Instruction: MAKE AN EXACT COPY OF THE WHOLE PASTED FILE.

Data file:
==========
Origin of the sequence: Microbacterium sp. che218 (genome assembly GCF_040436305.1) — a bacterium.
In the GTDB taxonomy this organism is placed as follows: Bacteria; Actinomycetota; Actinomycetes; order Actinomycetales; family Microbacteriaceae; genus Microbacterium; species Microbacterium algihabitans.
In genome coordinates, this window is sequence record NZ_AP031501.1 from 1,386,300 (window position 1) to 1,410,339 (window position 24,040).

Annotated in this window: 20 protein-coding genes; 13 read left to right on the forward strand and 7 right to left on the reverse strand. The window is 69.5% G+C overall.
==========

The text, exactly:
Origin of the sequence: Microbacterium sp. che218 (genome assembly GCF_040436305.1) — a bacterium.
In the GTDB taxonomy this organism is placed as follows: Bacteria; Actinomycetota; Actinomycetes; order Actinomycetales; family Microbacteriaceae; genus Microbacterium; species Microbacterium algihabitans.
In genome coordinates, this window is sequence record NZ_AP031501.1 from 1,386,300 (window position 1) to 1,410,339 (window position 24,040).

Annotated in this window: 20 protein-coding genes; 13 read left to right on the forward strand and 7 right to left on the reverse strand. The window is 69.5% G+C overall.